Thursday, January 26, 2006

Sixth Circuit Rejects 23(b)(2) Class Certification of Civil Rights Action Claiming Injunctive and Compensatory Relief

Per the Sixth Circuit in Reeb v. Ohio Dept. of Rehabilitation and Correction, --- F.3d ----, 2006 WL 162836 (6th Cir. Jan. 24, 2006):

Four named female employees of the Belmont Correctional Institution (“Belmont”), a prison operated by the State of Ohio, filed a class action against Belmont and certain officials under Title VII of the Civil Rights Act of 1964, alleging that female corrections officers have been treated differently from similarly situated male corrections officers and accordingly have been denied promotions, denied leave and overtime, given undesirable positions, and replaced by men. The plaintiffs specifically requested money damages and an injunction, though they did not specify the conduct they sought to have enjoined. The U.S. District Court for the Southern District of Ohio certified the plaintiff class, finding that the plaintiffs had shown the requirements of Federal Rule of Civil Procedure 23(a) and (b)(2) had been met, and refused to certify the class under subdivision (b)(3). Reeb v. Ohio Dep't of Rehab. & Corr., 203 F.R.D. 315 (S.D.Ohio 2001) (hereinafter Reeb I ). We granted an interlocutory appeal pursuant to Federal Rule of Civil Procedure 23(f) and reversed the grant of certification, finding that the record did not demonstrate that the district court had engaged in the rigorous analysis required to determine whether the Rule 23(a) requirements had been met. Reeb v. Ohio Dep't of Rehab. & Corr., 81 Fed. Appx. 550 (6th Cir.2003) (hereinafter Reeb II ).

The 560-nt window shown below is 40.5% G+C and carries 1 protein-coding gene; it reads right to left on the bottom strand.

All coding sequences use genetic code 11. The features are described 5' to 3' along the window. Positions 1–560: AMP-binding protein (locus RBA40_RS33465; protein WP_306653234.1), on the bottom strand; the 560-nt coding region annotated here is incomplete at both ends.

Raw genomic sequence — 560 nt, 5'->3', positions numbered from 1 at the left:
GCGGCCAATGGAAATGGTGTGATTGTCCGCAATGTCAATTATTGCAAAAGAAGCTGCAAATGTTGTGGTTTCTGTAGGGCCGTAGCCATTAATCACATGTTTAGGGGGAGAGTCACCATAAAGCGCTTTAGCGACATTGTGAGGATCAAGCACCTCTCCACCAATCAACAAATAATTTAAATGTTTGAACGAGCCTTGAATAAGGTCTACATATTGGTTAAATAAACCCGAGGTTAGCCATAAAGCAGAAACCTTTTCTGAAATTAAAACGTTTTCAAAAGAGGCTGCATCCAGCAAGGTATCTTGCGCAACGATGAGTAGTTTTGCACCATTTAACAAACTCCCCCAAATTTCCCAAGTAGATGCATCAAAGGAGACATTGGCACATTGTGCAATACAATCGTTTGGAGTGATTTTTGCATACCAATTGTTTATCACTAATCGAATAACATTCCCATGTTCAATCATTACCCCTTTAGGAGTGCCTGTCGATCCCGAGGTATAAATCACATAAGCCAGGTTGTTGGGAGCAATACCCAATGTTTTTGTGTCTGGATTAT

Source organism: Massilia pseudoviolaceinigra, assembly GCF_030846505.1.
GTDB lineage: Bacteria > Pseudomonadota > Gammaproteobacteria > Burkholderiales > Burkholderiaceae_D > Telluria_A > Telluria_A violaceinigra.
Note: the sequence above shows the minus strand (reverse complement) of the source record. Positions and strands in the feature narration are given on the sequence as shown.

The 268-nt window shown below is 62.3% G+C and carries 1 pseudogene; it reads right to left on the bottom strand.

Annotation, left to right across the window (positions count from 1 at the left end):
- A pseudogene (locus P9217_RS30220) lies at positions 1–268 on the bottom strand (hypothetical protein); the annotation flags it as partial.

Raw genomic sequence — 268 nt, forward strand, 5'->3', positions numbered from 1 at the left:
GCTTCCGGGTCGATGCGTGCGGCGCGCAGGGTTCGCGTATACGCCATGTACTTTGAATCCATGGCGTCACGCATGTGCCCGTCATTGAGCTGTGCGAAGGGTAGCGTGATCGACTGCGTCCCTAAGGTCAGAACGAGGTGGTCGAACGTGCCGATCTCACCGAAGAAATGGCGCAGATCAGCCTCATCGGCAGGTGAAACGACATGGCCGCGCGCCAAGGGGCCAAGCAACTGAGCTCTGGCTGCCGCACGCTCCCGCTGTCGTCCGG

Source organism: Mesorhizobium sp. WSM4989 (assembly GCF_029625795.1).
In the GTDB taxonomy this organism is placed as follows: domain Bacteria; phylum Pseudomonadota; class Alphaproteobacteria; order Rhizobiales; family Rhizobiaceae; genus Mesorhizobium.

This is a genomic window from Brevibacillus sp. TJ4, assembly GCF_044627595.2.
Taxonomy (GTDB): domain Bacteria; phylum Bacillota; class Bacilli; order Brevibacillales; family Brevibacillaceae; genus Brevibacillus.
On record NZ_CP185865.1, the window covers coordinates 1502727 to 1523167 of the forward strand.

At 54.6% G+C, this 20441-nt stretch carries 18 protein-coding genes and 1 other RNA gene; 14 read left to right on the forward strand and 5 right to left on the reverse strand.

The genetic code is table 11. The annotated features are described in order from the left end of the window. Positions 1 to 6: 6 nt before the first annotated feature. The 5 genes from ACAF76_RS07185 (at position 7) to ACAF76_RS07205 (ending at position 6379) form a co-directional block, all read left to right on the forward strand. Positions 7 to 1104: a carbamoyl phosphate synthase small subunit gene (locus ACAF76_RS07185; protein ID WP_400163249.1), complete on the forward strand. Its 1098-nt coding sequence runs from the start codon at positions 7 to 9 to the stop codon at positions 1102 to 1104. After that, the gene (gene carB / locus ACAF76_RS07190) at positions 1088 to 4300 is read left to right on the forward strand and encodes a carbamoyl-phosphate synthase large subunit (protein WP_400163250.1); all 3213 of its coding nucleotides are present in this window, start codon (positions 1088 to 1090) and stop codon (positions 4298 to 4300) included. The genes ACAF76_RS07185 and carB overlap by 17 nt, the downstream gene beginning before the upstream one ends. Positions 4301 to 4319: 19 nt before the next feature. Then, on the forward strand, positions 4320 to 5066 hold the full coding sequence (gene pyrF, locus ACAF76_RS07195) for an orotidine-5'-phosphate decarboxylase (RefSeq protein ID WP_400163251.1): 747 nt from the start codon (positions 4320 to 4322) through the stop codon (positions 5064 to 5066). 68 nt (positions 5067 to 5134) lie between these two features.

Upon remand, the district court received no new evidence and re-certified the plaintiff class, again finding the requirements of Rule 23(a) and (b)(2) met and declining to certify the class under subdivision (b)(3). Reeb v. Ohio Dep't of Rehab. & Corr., 221 F.R.D. 464, 469 (S.D.Ohio 2004) (hereinafter Reeb III ). We again permitted Belmont's appeal. Because the district court did not follow our instructions and conduct a “rigorous analysis” of the requirements of Rule 23(a), and because Title VII cases in which plaintiffs seek individual compensatory damages are not appropriately brought as class actions under Rule 23(b)(2) because such individual claims for money damages will always predominate over requested injunctive or declaratory relief, we VACATE the district court's grant of class certification and REMAND the case to the district court for further proceedings.


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